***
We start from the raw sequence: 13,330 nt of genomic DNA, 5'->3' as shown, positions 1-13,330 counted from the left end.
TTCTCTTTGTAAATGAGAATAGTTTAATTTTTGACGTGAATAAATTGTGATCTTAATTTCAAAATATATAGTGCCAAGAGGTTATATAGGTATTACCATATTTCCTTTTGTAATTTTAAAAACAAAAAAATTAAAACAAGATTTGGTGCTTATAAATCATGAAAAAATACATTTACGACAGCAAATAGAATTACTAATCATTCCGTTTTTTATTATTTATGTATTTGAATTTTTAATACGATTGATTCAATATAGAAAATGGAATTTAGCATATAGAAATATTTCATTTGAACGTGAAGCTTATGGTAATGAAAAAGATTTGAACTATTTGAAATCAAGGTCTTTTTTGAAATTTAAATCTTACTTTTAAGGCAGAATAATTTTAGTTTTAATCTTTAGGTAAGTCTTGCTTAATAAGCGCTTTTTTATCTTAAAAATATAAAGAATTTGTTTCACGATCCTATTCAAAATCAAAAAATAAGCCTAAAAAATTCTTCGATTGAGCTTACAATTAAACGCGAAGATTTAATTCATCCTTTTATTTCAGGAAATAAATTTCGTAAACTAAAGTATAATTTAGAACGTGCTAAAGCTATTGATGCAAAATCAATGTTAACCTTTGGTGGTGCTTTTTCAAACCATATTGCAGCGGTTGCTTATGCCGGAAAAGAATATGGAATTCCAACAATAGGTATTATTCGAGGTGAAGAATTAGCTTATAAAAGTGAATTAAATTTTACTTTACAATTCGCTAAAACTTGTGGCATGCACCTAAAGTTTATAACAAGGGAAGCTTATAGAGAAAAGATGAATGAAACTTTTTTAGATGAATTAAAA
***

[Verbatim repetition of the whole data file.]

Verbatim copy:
We start from the raw sequence: 13,330 nt of genomic DNA, 5'->3' as shown, positions 1-13,330 counted from the left end.
TTCTCTTTGTAAATGAGAATAGTTTAATTTTTGACGTGAATAAATTGTGATCTTAATTTCAAAATATATAGTGCCAAGAGGTTATATAGGTATTACCATATTTCCTTTTGTAATTTTAAAAACAAAAAAATTAAAACAAGATTTGGTGCTTATAAATCATGAAAAAATACATTTACGACAGCAAATAGAATTACTAATCATTCCGTTTTTTATTATTTATGTATTTGAATTTTTAATACGATTGATTCAATATAGAAAATGGAATTTAGCATATAGAAATATTTCATTTGAACGTGAAGCTTATGGTAATGAAAAAGATTTGAACTATTTGAAATCAAGGTCTTTTTTGAAATTTAAATCTTACTTTTAAGGCAGAATAATTTTAGTTTTAATCTTTAGGTAAGTCTTGCTTAATAAGCGCTTTTTTATCTTAAAAATATAAAGAATTTGTTTCACGATCCTATTCAAAATCAAAAAATAAGCCTAAAAAATTCTTCGATTGAGCTTACAATTAAACGCGAAGATTTAATTCATCCTTTTATTTCAGGAAATAAATTTCGTAAACTAAAGTATAATTTAGAACGTGCTAAAGCTATTGATGCAAAATCAATGTTAACCTTTGGTGGTGCTTTTTCAAACCATATTGCAGCGGTTGCTTATGCCGGAAAAGAATATGGAATTCCAACAATAGGTATTATTCGAGGTGAAGAATTAGCTTATAAAAGTGAATTAAATTTTACTTTACAATTCGCTAAAACTTGTGGCATGCACCTAAAGTTTATAACAAGGGAAGCTTATAGAGAAAAGATGAATGAAACTTTTTTAGATGAATTAAAA